A GPS running watch is an awesome tool to inform training and track miles. The key word there is tool. In our experience as runners and coaches, we’ve seen too many runners get so caught up in their watches that it’s like the proverbial tree falling in the forest—if your GPS watch fails, does a run even count?
“The beauty of a GPS watch is that you can look at trends over time. For the average recreational runner who wants to track mileage run per week, you can get good data,” said clinician Bryan Heiderscheit. “Overall, I’m a proponent of using one—it can be a motivating factor to collect data, see what you did, and share with your community.”
But the reality is, GPS itself can and does fail. Tree cover, tall buildings, and even overcast skies can affect signal strength and acquisition. Watchmakers try to counter this by using multiple satellite networks (GPS, GLONASS, Galileo, BDS) and high signal-refresh rates, and by filling in any GPS gaps with data from your cadence (number of steps taken per minute) and estimated stride length. But look at the map data of basically any recorded run, and you’ll see at least some small zigzags along your route where the GPS skipped out (you probably did not, for example, run into the middle of the street or into a body of water), and, in the worst cases, gaps where it lost signal entirely. You’ll quickly realize that no watch can be fully trusted, particularly for instant-pace readings during a run.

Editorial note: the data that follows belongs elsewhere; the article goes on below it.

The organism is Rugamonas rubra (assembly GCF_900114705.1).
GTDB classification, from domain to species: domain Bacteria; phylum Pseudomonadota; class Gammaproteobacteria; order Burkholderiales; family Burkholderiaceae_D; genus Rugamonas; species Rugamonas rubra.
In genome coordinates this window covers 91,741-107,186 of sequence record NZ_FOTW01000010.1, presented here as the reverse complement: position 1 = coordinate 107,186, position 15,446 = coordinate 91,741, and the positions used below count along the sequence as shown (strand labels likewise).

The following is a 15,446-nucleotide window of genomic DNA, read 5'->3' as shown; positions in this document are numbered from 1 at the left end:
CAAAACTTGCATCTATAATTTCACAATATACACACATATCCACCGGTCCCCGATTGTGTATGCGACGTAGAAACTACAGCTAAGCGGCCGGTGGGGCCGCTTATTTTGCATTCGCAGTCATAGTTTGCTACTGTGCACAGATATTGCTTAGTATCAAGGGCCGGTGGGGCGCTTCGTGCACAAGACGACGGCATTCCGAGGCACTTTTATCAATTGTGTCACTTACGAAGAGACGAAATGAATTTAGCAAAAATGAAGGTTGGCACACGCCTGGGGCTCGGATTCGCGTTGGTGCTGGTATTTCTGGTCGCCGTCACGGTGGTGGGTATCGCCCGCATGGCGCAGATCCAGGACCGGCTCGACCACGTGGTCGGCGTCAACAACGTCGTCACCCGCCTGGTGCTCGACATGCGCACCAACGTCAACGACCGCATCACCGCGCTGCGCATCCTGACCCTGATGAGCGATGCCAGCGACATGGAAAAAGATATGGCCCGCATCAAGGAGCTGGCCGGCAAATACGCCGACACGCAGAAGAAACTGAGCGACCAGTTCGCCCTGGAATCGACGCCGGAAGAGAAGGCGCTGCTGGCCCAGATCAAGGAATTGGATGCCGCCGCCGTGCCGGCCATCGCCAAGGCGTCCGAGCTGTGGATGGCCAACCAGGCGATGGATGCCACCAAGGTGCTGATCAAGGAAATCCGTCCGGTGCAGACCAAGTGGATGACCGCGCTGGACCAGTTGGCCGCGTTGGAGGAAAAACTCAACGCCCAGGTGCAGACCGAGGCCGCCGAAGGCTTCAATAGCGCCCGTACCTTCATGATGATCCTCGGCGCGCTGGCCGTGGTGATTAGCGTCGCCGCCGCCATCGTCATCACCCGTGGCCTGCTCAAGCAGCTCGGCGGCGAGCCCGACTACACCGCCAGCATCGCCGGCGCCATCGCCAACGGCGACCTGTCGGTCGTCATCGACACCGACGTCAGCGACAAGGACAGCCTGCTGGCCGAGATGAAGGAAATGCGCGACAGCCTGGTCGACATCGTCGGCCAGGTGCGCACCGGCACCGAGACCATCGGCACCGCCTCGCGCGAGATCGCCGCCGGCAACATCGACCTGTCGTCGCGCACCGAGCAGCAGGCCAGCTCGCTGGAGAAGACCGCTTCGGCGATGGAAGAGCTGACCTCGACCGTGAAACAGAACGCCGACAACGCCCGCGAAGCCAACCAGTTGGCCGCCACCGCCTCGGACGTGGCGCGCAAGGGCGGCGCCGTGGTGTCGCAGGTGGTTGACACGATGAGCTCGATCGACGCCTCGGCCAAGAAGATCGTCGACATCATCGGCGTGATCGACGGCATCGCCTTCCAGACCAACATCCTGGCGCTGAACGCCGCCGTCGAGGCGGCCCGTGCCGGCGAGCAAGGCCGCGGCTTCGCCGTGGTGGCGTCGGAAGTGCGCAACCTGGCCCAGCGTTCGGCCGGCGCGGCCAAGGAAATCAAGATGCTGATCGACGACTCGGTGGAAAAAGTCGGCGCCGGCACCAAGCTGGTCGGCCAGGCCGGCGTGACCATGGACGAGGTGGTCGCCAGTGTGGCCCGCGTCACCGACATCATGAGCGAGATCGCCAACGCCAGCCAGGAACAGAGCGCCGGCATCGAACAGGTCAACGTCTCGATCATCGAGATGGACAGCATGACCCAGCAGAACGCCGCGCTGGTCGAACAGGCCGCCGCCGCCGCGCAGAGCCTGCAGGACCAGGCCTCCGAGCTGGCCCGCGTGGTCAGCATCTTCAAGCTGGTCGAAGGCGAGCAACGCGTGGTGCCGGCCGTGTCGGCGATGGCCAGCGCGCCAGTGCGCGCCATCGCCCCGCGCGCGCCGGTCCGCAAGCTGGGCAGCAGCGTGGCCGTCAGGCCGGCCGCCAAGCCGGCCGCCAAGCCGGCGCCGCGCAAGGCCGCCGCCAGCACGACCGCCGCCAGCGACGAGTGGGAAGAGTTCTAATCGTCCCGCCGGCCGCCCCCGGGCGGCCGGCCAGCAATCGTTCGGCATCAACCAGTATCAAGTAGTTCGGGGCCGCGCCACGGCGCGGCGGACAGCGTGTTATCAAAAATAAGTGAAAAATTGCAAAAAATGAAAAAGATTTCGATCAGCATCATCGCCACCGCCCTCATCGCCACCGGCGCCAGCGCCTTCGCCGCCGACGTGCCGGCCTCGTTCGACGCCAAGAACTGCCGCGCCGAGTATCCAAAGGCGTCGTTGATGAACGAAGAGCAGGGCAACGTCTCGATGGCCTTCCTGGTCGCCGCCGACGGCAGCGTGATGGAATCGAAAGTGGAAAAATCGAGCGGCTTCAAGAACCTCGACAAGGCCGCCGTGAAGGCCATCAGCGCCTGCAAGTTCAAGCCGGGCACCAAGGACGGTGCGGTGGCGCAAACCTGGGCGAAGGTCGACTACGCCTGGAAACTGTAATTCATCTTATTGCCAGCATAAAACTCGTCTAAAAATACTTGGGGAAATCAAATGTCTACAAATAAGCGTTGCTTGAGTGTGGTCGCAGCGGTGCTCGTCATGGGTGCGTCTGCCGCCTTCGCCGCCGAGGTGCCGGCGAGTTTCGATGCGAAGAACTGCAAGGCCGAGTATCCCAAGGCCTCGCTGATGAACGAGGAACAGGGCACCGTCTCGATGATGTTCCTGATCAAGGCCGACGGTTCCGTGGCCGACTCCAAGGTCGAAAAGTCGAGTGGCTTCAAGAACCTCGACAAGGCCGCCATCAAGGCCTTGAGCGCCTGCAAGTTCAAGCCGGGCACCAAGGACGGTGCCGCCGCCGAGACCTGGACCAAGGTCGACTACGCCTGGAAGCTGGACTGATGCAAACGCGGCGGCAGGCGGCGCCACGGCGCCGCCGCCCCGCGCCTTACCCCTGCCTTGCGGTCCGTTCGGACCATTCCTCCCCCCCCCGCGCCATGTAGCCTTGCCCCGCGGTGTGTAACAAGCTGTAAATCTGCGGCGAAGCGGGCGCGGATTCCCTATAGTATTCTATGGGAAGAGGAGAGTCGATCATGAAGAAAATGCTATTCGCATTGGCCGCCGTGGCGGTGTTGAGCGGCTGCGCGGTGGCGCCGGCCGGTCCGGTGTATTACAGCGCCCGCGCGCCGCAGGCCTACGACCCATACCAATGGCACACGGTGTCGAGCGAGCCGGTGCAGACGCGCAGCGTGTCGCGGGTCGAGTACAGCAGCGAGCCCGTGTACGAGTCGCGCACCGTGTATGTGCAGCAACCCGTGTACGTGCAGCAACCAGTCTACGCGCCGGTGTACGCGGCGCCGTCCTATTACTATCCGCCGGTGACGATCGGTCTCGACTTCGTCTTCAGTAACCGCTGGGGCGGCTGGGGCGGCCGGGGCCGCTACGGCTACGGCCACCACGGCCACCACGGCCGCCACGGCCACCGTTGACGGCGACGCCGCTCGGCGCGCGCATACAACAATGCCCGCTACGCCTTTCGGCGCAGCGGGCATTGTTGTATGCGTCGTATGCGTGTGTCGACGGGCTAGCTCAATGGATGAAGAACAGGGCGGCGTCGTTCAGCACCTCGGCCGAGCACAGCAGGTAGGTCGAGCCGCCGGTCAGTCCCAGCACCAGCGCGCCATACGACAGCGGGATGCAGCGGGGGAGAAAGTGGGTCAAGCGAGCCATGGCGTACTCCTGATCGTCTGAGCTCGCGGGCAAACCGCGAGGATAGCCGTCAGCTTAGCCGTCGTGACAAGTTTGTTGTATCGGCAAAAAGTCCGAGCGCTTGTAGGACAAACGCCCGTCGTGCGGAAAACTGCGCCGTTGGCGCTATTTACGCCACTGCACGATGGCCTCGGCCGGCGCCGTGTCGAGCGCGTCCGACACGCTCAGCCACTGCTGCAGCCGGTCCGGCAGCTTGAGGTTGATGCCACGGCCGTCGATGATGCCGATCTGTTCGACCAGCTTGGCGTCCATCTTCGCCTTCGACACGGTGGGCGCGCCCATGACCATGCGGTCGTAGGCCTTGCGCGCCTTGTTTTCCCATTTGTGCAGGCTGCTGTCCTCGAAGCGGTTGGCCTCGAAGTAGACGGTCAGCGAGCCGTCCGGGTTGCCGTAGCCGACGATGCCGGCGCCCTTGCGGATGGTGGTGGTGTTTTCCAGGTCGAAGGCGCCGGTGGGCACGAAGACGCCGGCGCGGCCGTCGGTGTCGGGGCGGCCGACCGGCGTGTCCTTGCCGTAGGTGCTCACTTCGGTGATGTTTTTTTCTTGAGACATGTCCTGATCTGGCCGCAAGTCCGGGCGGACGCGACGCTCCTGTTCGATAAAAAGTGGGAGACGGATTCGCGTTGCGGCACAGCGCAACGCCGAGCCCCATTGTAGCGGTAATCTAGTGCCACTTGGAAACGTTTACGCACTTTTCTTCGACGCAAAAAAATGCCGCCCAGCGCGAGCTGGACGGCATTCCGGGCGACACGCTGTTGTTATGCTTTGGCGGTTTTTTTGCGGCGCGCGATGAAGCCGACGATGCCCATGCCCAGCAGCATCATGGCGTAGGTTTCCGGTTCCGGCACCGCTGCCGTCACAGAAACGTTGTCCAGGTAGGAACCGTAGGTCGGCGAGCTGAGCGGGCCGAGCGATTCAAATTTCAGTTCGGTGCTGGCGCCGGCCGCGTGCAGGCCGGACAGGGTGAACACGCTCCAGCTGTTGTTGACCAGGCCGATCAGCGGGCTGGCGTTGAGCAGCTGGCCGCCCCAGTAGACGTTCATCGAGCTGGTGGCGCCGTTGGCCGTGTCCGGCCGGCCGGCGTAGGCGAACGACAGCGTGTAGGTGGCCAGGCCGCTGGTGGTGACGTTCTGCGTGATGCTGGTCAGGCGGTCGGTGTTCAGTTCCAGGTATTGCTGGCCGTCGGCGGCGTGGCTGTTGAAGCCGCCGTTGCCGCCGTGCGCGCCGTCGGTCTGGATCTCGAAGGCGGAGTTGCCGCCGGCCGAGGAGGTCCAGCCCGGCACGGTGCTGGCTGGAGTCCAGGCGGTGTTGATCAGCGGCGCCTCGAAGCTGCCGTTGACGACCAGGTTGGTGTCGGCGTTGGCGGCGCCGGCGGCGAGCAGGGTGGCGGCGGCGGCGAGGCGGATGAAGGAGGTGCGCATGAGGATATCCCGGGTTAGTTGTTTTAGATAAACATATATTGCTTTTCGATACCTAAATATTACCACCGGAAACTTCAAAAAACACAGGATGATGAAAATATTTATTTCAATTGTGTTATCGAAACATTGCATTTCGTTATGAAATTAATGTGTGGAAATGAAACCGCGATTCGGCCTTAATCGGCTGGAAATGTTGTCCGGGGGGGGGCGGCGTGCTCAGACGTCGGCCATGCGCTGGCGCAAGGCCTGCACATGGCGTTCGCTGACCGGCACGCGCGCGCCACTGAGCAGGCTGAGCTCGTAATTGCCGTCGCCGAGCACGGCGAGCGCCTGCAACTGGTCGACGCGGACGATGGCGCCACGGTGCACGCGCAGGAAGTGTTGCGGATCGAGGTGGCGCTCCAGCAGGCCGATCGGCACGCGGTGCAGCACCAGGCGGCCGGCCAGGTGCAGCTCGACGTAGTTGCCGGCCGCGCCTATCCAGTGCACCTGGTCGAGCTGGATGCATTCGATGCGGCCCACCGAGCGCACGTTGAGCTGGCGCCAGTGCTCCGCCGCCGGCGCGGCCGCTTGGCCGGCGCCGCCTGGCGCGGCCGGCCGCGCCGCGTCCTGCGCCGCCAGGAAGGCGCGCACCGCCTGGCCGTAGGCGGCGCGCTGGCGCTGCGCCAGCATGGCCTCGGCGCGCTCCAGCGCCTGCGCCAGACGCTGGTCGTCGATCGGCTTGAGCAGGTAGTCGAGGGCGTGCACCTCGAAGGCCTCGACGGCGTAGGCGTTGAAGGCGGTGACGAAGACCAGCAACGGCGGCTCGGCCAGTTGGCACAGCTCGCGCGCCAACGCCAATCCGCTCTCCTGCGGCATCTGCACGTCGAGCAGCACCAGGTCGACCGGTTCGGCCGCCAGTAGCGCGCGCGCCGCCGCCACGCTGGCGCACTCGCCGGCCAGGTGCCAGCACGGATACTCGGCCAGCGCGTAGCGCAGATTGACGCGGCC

Heiderscheit pointed out that if targeted intensities and speeds are required for interval or tempo runs, upholding an accurate pace matters more. (Intervals are short, intense, repeated efforts alternated with recovery periods; tempos are longer efforts done at a quick but controlled clip.) That means training your body to learn what paces feel like by effort—by doing timed drills over a known distance—is essential.
Using average lap pace on a watch is fine as a means to be sure you’re hitting approximate paces on a training run with a wider target window—say, when your “easy run” pace is anywhere between a 9:00 and 9:30 mile. You just shouldn’t rely on it during a race if you have a specific goal time and therefore an average pace per mile or kilometer to meet or beat. One erroneous GPS-inserted mile mark, and your entire average is thrown. It may help to add a calibrated footpod, a device containing an accelerometer that more precisely fills in any GPS distance gaps with data extrapolated from stride length and cadence. But in a big race, you may be better served by inserting manual mile or kilometer laps at every marker you pass on the race course (assuming they’re placed accurately). This way, you can see the actual time you took to run each one, comparing those with the results of an old-fashioned pace band, which lists the target clock time to cross each marker, and then base any pace or effort adjustments on that.